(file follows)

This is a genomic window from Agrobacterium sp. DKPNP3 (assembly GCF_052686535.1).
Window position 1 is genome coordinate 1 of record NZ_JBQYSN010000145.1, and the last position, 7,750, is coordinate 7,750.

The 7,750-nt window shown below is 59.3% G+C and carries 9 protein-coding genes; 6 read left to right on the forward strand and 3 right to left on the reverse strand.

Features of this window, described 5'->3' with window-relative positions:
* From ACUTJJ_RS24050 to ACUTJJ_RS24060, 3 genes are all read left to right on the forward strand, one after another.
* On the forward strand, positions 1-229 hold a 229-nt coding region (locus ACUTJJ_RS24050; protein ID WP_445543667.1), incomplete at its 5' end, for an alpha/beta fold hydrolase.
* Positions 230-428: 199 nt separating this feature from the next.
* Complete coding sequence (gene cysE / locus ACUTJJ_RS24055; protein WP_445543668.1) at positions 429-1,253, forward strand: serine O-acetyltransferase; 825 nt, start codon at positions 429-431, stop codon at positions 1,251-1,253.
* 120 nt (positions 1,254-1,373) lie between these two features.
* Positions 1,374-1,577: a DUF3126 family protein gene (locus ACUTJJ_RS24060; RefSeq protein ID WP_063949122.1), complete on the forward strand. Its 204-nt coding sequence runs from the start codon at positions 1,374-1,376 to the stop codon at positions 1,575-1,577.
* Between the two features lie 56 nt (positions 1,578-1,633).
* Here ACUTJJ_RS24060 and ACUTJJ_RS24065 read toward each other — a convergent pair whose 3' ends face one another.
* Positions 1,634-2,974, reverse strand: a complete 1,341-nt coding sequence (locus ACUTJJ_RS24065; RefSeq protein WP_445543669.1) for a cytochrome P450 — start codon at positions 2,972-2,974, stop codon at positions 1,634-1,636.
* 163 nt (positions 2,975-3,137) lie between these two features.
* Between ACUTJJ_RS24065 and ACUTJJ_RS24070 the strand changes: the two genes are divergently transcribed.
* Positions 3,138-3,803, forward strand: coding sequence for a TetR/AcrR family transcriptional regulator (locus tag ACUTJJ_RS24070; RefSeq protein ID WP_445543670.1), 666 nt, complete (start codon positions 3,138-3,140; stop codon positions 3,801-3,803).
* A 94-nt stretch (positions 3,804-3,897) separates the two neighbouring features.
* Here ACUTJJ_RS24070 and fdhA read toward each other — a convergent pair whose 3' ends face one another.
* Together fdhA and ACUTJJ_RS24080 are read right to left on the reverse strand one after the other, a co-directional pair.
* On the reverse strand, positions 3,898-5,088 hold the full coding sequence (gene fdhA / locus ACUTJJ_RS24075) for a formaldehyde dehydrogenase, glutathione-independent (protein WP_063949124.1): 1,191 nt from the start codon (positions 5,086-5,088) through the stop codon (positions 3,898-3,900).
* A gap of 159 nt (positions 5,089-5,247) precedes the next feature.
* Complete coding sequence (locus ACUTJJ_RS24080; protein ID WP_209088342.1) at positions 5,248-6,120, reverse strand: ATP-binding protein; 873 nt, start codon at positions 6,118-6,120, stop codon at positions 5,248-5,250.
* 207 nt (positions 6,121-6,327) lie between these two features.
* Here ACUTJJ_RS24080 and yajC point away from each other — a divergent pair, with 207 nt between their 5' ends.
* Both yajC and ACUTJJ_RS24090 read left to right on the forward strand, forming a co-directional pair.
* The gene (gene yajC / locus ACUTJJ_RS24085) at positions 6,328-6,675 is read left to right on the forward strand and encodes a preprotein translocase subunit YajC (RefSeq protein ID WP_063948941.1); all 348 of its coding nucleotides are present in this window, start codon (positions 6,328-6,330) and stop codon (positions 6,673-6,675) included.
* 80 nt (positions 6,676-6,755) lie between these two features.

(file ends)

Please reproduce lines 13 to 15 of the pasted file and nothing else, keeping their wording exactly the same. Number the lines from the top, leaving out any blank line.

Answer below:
* Positions 1,634-2,974, reverse strand: a complete 1,341-nt coding sequence (locus ACUTJJ_RS24065; RefSeq protein WP_445543669.1) for a cytochrome P450 — start codon at positions 2,972-2,974, stop codon at positions 1,634-1,636.
* 163 nt (positions 2,975-3,137) lie between these two features.
* Between ACUTJJ_RS24065 and ACUTJJ_RS24070 the strand changes: the two genes are divergently transcribed.